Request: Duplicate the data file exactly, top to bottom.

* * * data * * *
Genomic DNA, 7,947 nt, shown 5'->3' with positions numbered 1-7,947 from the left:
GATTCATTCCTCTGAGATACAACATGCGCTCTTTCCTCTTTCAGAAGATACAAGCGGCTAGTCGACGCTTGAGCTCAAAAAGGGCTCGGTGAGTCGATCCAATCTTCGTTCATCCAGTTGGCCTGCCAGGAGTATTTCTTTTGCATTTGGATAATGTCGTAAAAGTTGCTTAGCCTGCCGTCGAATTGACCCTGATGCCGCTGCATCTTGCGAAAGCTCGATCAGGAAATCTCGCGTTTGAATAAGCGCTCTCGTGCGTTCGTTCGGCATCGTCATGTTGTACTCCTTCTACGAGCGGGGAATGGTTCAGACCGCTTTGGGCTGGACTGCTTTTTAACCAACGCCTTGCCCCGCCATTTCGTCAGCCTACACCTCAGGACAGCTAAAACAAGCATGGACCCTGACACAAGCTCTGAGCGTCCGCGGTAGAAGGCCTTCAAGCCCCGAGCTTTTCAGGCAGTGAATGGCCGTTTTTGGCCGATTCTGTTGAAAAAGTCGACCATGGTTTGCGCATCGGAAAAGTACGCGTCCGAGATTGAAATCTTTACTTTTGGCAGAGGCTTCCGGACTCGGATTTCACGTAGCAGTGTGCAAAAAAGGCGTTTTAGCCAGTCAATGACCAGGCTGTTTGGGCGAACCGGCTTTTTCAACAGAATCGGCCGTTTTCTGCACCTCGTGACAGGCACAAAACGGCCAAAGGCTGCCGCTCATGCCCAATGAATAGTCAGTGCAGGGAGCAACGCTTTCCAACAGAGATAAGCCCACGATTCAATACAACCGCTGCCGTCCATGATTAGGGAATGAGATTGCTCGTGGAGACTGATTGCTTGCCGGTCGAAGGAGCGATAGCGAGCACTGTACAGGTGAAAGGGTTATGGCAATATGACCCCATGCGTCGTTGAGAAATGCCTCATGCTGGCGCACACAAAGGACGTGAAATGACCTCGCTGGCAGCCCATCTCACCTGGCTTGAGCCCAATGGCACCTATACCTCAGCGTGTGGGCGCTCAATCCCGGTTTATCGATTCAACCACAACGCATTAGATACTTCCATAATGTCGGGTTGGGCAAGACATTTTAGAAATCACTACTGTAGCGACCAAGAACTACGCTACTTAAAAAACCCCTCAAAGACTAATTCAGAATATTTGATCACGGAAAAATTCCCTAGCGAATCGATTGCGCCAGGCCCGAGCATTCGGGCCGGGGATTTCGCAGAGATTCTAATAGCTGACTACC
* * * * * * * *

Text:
Genomic DNA, 7,947 nt, shown 5'->3' with positions numbered 1-7,947 from the left:
GATTCATTCCTCTGAGATACAACATGCGCTCTTTCCTCTTTCAGAAGATACAAGCGGCTAGTCGACGCTTGAGCTCAAAAAGGGCTCGGTGAGTCGATCCAATCTTCGTTCATCCAGTTGGCCTGCCAGGAGTATTTCTTTTGCATTTGGATAATGTCGTAAAAGTTGCTTAGCCTGCCGTCGAATTGACCCTGATGCCGCTGCATCTTGCGAAAGCTCGATCAGGAAATCTCGCGTTTGAATAAGCGCTCTCGTGCGTTCGTTCGGCATCGTCATGTTGTACTCCTTCTACGAGCGGGGAATGGTTCAGACCGCTTTGGGCTGGACTGCTTTTTAACCAACGCCTTGCCCCGCCATTTCGTCAGCCTACACCTCAGGACAGCTAAAACAAGCATGGACCCTGACACAAGCTCTGAGCGTCCGCGGTAGAAGGCCTTCAAGCCCCGAGCTTTTCAGGCAGTGAATGGCCGTTTTTGGCCGATTCTGTTGAAAAAGTCGACCATGGTTTGCGCATCGGAAAAGTACGCGTCCGAGATTGAAATCTTTACTTTTGGCAGAGGCTTCCGGACTCGGATTTCACGTAGCAGTGTGCAAAAAAGGCGTTTTAGCCAGTCAATGACCAGGCTGTTTGGGCGAACCGGCTTTTTCAACAGAATCGGCCGTTTTCTGCACCTCGTGACAGGCACAAAACGGCCAAAGGCTGCCGCTCATGCCCAATGAATAGTCAGTGCAGGGAGCAACGCTTTCCAACAGAGATAAGCCCACGATTCAATACAACCGCTGCCGTCCATGATTAGGGAATGAGATTGCTCGTGGAGACTGATTGCTTGCCGGTCGAAGGAGCGATAGCGAGCACTGTACAGGTGAAAGGGTTATGGCAATATGACCCCATGCGTCGTTGAGAAATGCCTCATGCTGGCGCACACAAAGGACGTGAAATGACCTCGCTGGCAGCCCATCTCACCTGGCTTGAGCCCAATGGCACCTATACCTCAGCGTGTGGGCGCTCAATCCCGGTTTATCGATTCAACCACAACGCATTAGATACTTCCATAATGTCGGGTTGGGCAAGACATTTTAGAAATCACTACTGTAGCGACCAAGAACTACGCTACTTAAAAAACCCCTCAAAGACTAATTCAGAATATTTGATCACGGAAAAATTCCCTAGCGAATCGATTGCGCCAGGCCCGAGCATTCGGGCCGGGGATTTCGCAGAGATTCTAATAGCTGACTACC